Frank Williams memoir, page 17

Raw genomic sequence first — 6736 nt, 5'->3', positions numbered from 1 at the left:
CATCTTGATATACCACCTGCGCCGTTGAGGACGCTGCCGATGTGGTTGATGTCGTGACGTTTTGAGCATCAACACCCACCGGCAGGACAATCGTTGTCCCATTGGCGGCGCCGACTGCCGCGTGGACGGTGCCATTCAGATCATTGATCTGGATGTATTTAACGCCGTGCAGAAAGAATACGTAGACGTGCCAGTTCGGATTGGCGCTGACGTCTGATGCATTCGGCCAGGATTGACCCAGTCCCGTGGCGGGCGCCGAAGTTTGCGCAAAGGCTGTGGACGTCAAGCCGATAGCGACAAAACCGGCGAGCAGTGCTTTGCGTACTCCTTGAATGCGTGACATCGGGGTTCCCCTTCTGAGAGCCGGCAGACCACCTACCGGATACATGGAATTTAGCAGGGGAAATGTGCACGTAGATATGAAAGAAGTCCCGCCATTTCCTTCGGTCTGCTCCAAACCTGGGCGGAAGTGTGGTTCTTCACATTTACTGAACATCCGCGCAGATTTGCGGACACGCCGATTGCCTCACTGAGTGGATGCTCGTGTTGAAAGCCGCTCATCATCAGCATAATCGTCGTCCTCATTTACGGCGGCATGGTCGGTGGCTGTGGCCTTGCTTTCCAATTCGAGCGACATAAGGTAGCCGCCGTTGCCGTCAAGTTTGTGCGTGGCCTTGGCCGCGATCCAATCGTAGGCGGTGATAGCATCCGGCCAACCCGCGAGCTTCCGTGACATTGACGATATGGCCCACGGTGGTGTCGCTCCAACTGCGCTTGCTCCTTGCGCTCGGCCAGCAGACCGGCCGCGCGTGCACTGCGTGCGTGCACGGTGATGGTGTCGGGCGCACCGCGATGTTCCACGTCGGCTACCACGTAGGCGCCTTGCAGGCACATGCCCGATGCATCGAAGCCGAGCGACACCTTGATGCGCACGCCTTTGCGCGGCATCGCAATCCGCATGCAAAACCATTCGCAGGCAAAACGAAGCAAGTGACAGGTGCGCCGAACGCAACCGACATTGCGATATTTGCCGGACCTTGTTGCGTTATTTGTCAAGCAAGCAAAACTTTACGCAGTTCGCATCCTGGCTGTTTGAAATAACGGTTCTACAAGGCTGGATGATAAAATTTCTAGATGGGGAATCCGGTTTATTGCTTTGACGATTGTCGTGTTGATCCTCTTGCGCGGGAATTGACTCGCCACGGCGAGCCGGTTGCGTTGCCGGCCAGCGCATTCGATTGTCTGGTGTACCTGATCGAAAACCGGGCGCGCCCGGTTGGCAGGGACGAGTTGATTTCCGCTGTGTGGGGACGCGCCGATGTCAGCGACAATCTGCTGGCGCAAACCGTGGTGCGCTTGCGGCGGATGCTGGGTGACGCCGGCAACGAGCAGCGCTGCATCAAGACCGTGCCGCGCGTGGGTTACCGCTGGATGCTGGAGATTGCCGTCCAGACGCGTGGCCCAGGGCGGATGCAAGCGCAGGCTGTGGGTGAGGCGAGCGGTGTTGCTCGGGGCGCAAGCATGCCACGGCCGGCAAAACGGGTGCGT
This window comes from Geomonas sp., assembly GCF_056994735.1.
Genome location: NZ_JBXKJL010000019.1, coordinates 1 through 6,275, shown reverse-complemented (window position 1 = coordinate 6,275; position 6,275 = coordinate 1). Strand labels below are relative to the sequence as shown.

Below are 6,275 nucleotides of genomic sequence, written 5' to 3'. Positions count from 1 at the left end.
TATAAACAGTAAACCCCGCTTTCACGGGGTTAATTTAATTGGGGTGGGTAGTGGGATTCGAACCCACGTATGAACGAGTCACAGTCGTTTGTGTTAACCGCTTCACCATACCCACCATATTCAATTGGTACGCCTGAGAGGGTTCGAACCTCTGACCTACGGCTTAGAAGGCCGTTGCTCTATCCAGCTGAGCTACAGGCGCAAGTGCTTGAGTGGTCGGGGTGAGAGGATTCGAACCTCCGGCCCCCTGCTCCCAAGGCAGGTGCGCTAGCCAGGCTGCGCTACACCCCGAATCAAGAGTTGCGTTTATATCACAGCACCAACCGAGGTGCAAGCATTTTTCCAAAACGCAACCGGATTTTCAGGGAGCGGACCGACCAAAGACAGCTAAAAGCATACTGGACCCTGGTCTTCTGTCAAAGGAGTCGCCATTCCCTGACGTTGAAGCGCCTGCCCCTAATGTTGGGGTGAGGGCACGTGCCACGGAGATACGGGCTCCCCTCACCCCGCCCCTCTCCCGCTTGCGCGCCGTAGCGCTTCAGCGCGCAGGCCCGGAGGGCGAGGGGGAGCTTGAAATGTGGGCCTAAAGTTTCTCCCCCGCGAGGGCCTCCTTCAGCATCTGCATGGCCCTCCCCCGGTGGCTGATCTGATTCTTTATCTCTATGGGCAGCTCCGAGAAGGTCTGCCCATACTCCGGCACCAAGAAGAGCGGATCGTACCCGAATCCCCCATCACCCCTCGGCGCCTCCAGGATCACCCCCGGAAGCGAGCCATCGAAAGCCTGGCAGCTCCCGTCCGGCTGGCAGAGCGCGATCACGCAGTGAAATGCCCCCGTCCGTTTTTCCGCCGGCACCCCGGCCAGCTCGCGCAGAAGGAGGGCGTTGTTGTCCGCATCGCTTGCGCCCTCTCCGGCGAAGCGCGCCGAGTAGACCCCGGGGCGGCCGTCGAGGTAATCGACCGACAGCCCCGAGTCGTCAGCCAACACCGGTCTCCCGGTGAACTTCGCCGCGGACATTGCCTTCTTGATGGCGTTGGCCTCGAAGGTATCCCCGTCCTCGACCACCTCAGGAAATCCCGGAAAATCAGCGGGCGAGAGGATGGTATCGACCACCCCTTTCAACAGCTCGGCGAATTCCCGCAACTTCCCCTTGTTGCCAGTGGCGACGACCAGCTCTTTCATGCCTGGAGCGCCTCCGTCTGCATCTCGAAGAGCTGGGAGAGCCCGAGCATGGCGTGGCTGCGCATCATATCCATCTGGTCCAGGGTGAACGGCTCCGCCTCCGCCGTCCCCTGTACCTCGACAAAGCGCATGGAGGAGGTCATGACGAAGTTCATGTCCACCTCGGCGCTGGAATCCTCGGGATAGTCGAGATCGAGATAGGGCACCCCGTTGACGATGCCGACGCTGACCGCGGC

About six weeks afterwards I shipped the concentrates and they netted me, as I now remember it, about $140. This milling enabled me to pay all my debts and to make a ten day trip to Los Angeles and the coast. I stayed a week in Santa Monica. It was my first view of the ocean. From earliest childhood I had longed to see the ocean and in it I found no disillusionment. To me the ocean is far more interesting than any mountain scenery.Thus ended the rather stirring spring and summer of 1894. It was my first experience in working for myself. During that time I experienced considerable vicissitude of fortune and certainly underwent a variety of mental thrills. All the way from feelings of assured riches to troughs of deepest defection. As I can see now, there was no special occassion for either, especially the former, but I was inexperienced and Vanderbilt was seething with sanguine expectations that year. For a time everyone who saw my mine insisted that it was a bonanza, just like they had seen in Granite Mountain, Leadville, or some other famous camp. Though very busy with my work, particularly when I had men working for me, I tried to take some part in the social and political life of the camp. "There was a Sunday School that year held in the upstairs of Virgil Earps saloon. This, by the way, was the only two story building, at that time, in Vanderbilt. I attended a few times and was asked to take charge as superintendent. I declined as my work was rather pressing and my religous convictions were, I felt, hardly suitable for such a responsibility.
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